A month ago, I touched a lock of Sylvia Plath’s hair. I was at a Plath symposium in Bloomington, Indiana, where the university’s Lilly Library holds a vast store of Plath writings and artifacts. There are minute daily planners she filled to the margins with details of her life as a Fulbright scholar at Cambridge: how she’d spent the day with Ted, reminders to buy books on reading tarot, reports of her headaches and sleeplessness. There are files of childhood ephemera, the homemade paper dolls of Hollywood-style vamps with marabou-fringed dresses, the rhyming birthday cards for her grandparents, the Valentine for her father printed with the words “My Heart Belongs to Daddy.” And there is the hair.
I had to visit the library twice before I was able to see it. The first time, the hair was already engaged, someone else having requested their own moment with it. I should have expected this. The library teemed with our flock of “Plath freaks,” as the symposium organizer lovingly called us, or “Plath people,” as I overheard one librarian describe us with more vexation, as in, “Have those Plath people behaved themselves?” When I came back the next day, the hair was checked out again, but I waited, even though as I did so, I returned to earlier feelings that I shouldn’t see the hair at all.
Plath, like no other poet, has been idolized and appropriated and taken ownership of, cast and recast by acolytes as a “suicide doll,” as her daughter, Frieda Hughes, once said. For the many years I’ve spent studying Plath, I’ve worried that I might be behaving this way, too, that even my disdain for what I see as the wrong kind of Plath groupies is proprietary in a way I have no right to be. Now, here I was about to perpetrate some suspiciously cultish behavior and check out a relic of this saint, an act that looked a lot like worshipping the myth and forgetting the person and the poet.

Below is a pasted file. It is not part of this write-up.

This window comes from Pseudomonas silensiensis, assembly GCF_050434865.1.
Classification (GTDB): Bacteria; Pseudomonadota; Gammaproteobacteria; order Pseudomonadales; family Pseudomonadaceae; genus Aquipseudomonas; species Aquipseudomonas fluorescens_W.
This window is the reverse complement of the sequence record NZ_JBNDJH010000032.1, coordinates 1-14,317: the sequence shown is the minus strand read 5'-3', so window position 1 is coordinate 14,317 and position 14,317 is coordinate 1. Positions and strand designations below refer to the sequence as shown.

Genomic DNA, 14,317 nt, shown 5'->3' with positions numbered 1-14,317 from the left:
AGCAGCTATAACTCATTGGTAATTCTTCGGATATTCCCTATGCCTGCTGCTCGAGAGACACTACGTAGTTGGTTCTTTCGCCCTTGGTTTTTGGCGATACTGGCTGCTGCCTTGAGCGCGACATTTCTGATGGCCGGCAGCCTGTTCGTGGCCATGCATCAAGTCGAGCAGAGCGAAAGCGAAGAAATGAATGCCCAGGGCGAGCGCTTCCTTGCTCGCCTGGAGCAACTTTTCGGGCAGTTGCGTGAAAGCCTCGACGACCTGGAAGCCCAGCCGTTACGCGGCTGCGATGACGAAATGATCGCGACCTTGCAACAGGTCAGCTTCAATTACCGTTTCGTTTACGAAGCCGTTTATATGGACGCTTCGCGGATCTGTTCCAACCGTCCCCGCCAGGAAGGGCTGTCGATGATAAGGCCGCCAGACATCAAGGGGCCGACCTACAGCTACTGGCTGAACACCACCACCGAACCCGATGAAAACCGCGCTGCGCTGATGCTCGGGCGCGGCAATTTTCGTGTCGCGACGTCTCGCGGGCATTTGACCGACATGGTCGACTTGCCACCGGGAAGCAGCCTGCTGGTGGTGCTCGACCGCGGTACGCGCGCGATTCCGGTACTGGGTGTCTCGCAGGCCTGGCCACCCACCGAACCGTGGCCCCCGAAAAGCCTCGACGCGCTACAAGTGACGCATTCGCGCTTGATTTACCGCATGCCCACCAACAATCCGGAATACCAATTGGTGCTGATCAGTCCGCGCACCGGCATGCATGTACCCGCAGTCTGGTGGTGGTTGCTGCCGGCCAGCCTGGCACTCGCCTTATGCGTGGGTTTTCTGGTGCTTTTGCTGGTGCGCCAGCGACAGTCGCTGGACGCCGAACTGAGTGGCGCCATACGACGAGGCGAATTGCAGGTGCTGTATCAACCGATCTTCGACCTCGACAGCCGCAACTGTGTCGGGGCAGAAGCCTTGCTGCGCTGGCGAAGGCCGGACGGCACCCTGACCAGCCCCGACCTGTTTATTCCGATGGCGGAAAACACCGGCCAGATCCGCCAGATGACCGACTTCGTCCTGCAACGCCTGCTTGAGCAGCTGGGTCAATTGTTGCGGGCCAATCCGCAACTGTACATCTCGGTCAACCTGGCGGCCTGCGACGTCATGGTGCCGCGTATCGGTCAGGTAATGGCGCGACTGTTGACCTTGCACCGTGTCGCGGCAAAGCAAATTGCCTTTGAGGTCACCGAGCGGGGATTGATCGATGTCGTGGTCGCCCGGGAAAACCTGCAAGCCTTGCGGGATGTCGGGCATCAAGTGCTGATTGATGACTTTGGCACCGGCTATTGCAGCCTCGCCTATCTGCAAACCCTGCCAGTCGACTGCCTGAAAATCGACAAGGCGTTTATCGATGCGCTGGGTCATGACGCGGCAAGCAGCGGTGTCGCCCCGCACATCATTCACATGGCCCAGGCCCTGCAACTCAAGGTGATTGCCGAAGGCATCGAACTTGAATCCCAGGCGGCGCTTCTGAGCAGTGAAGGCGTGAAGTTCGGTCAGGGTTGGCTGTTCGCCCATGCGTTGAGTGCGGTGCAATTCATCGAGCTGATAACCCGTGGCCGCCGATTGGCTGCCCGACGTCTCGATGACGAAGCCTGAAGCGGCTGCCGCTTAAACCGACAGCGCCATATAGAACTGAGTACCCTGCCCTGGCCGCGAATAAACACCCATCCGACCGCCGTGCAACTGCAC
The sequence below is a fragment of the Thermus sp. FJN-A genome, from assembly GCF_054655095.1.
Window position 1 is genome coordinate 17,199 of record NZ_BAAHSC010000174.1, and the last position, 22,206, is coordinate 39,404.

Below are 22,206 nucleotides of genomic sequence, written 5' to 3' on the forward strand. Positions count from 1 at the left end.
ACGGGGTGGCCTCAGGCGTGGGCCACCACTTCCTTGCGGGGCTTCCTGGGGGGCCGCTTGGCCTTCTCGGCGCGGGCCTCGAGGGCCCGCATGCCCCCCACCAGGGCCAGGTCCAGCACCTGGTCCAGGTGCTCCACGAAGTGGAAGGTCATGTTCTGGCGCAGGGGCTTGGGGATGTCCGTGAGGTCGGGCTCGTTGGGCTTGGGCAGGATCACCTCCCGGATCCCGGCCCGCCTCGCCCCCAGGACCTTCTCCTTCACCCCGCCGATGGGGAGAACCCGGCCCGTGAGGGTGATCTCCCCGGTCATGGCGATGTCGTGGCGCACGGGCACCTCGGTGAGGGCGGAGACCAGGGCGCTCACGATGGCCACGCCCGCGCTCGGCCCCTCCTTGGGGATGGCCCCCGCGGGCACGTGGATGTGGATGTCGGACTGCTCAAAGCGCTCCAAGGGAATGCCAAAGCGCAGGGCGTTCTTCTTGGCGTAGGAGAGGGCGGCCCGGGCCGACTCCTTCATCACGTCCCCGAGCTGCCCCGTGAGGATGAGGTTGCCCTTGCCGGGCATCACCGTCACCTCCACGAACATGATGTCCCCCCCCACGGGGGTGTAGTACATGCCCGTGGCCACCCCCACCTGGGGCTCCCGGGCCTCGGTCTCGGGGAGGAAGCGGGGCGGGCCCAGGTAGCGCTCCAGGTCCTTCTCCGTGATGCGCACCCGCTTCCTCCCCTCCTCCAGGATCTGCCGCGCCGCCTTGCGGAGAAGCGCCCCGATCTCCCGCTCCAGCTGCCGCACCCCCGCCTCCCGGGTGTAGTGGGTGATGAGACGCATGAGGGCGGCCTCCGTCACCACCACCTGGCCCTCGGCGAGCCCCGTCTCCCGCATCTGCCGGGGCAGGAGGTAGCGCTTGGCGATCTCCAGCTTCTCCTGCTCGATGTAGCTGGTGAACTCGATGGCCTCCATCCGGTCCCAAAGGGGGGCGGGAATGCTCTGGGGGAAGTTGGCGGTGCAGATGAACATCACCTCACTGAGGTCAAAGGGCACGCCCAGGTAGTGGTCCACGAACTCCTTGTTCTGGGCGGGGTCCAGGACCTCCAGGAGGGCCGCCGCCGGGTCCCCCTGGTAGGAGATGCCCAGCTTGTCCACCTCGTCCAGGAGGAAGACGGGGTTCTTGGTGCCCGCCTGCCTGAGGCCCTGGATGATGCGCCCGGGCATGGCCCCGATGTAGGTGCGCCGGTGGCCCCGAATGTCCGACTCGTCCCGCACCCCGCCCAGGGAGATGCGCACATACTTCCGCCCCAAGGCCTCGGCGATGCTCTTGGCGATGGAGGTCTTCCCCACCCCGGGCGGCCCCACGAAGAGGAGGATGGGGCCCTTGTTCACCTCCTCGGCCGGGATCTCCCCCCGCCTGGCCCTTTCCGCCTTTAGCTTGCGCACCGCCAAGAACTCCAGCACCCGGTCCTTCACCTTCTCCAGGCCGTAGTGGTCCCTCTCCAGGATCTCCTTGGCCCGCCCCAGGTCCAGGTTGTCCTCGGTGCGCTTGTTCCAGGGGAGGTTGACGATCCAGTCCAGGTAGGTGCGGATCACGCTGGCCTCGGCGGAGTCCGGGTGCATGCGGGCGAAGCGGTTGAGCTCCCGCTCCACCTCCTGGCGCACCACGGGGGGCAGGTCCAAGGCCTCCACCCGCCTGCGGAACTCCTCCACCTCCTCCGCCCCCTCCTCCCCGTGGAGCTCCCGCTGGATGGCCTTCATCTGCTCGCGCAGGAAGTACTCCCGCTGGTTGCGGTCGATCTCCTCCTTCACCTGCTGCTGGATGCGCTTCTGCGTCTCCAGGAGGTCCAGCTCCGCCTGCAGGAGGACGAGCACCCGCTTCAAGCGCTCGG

The box the hair came in was baby blue and tied with a piece of white cloth ribbon. I hesitated before opening it. The lock was not the weird, scant clipping I was expecting, but a long, sand-colored ponytail, also bound with white ribbon. It had slid towards a corner of the box, strangely imperfect and human. I’d expected my moment with the hair to be one of camp, or self-hate, or of not feeling much of anything. Instead, when I put my hair next to hers to compare, it was hard not to cry.
Seeing the hair felt much to me like reading my most favorite of Plath’s poems, “The Night Dances.” “The Night Dances” was written fifty years ago, and was part of the manuscript of poems which Plath left in a binder on her desk on the last morning of her life. In fact, the symposium I attended was held in part to commemorate the fifty years it’s been since Plath wrote her most famous works in that Ariel manuscript—“Daddy,” “Lady Lazarus,” and those other “October poems” on which much of Plath’s literary renown rests.
“The Night Dances” is not among those poems. While there’s hardly a corner of Plath’s work or life that hasn’t been strip-mined by scholars and fans, “The Night Dances” has felt less heat. Where the works of Plath’s that get the most attention offer opportunities to hunt for biography filtering in, there’s not much chance for that here. It’s a poem almost entirely populated by little more than traces of people, that begins with a loving address to “you,” but that loses contact with this presence by the poem’s second half to stand alone. It’s one of the loneliest poems in all of Ariel, and one of the most tender, in which Plath stares down a dazzling, dwarfing, cold cosmos.